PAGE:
One story in The Power of Habit: Why We Do What We Do in Life and Business, by Charles Duhigg, opened my eyes to how much of my work over the past 15 years has been trying to break a habit loop.That is the story of former Alcoa CEO, Paul O’Neill, who improved the entire company focusing only on the keystone habit of safe work practices. I’ve been doing something similar in my job without understanding the science behind it.
The Power of Habit is bestseller is about how our lives, work, and social patterns are driven by habits. Duhigg describes how we can change bad habits and use good ones to our advantage. There is a lot of value in this book, both professionally and personally.
I’ve spent a lot of time working to improve the environmental condition of facilities. It can progress from cleaning up a bad situation, then becoming compliant with environmental and safety regulations, and then turning it into an everyday part of a job that becomes is easy, enjoyable and constantly improving. It applies perfectly to the concept of the habit loop that Duhigg presents in the book.
Simplified, the habit loop begins with a cue, which is then acted out with a routine, in order to get a reward. To change a habit, the cue and reward stay the same, but the routine needs to be replaced with something different. My attempts to break bad, or nonexistent, habits involve the following.
1) Don’t make it about the environment or a regulation. Make it about their health. In this instance, changing the routine is done by changing a way of thinking. People don’t want to change their work routines because of a regulation written by a legal team 30 years ago. That doesn’t connect. Many people also don’t care to change a routine because of an “environmental issue that doesn’t concern me”.
What does connect is understanding that your actions can contaminated the lake where you like to fish and swim. What also connects is understanding the toxic consequences of poor hazard management. When they hear an amusing or horror story about someone similar being exposed to a toxic chemical, they relate and are now open a change. The NIMBY connection goes a long way. This one is also similar to the power of societal connections on changing habits that Duhigg describes.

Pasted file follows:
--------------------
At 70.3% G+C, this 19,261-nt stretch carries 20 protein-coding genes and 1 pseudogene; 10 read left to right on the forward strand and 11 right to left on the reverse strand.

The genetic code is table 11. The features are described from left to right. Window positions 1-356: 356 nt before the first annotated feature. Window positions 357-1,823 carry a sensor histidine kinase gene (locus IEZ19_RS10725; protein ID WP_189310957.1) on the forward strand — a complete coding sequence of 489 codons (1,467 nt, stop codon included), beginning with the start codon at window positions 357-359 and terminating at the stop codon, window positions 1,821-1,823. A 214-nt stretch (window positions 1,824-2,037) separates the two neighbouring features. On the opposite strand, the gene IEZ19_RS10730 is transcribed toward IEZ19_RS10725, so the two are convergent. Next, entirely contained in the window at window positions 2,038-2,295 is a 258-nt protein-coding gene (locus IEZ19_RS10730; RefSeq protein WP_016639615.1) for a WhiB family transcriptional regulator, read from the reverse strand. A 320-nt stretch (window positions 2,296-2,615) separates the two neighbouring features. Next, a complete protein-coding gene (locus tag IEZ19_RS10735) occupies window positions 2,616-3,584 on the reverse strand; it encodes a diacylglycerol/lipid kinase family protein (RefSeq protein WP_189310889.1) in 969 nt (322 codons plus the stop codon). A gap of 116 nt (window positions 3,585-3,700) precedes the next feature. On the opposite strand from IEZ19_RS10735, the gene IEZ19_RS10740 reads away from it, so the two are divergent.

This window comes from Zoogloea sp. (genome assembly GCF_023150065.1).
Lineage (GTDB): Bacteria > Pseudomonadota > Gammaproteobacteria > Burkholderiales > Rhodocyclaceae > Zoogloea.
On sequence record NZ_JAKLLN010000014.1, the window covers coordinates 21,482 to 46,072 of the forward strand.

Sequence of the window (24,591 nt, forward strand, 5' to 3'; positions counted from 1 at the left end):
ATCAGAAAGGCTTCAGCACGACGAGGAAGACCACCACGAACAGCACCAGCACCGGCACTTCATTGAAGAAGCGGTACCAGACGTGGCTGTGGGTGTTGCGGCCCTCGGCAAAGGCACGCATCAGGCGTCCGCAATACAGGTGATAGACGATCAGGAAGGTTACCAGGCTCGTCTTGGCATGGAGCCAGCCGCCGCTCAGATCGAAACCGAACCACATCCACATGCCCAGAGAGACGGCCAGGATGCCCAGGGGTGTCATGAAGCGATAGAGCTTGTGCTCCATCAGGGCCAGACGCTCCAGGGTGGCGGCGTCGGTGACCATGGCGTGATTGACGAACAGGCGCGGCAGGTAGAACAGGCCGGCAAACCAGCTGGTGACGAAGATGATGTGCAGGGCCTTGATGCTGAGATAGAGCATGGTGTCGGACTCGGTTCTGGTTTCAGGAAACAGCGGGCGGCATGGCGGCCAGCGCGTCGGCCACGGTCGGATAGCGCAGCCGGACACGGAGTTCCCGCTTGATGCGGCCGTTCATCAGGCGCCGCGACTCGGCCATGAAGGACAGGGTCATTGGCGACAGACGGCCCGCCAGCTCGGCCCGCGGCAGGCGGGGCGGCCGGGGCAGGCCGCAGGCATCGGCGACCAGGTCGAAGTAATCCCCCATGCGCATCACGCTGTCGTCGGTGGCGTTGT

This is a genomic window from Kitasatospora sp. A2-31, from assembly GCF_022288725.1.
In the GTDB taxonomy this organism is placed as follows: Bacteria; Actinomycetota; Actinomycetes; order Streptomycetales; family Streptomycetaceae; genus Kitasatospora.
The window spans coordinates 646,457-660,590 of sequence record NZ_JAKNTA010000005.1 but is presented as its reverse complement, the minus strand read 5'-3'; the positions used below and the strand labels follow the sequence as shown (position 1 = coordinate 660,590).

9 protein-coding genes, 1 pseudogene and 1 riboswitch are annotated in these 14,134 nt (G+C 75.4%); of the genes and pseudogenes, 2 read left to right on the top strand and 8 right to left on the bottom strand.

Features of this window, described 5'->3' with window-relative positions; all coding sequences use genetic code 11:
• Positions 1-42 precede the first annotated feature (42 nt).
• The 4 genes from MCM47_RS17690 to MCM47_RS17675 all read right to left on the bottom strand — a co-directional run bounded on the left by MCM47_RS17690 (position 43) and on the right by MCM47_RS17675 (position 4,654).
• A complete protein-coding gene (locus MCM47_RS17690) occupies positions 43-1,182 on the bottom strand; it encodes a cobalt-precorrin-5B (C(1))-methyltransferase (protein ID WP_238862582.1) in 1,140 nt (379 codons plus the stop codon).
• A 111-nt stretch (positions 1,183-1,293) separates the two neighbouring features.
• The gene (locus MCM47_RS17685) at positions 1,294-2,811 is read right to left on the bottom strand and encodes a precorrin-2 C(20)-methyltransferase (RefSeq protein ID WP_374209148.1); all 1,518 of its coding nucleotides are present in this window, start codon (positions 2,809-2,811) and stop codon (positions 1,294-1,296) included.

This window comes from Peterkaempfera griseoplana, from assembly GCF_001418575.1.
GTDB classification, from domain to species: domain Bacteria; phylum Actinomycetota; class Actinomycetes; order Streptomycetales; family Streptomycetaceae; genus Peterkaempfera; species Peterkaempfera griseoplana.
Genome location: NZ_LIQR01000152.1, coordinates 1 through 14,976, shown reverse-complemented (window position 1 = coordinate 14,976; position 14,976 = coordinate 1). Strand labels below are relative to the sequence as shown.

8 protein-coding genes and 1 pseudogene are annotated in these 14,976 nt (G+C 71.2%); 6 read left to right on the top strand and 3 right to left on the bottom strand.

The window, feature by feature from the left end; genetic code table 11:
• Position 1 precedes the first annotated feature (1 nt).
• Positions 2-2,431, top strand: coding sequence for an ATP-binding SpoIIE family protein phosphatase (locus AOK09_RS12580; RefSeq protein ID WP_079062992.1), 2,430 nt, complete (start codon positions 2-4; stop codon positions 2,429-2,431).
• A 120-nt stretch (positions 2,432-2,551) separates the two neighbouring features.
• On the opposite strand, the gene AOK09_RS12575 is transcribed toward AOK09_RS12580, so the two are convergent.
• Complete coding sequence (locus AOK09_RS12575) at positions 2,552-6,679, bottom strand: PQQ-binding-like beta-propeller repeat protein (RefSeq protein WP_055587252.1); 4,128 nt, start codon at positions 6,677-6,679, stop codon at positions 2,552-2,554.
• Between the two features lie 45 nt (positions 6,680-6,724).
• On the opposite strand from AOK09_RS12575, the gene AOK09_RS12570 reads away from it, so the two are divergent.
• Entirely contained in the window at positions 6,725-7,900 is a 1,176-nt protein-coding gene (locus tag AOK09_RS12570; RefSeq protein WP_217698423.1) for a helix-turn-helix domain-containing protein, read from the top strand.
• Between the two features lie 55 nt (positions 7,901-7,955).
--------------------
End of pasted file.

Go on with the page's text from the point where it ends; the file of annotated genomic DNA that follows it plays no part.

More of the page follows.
2) The second one is more practical. It is simply to provide a tool or methodology to make a task easier. In a bad facility, typically they either don’t know about or haven’t implemented an existing methodology to improve their environment. They have a cue, such as getting rid of hazardous waste. They want the reward of it going out of sight as easy as possible. Therefore we need to change the routine by making it easier. This can be as simple as a new drum, funnel, pump, or collection system.
You can’t identify a problem and then not offer a solution. If you help them fix the problem while also making their workplace cleaner and safer, it makes it easier to break the habit loop. The introduction of one new tool or methodology that makes their facility cleaner and easier often leads to further improvements taken on by the facility themselves.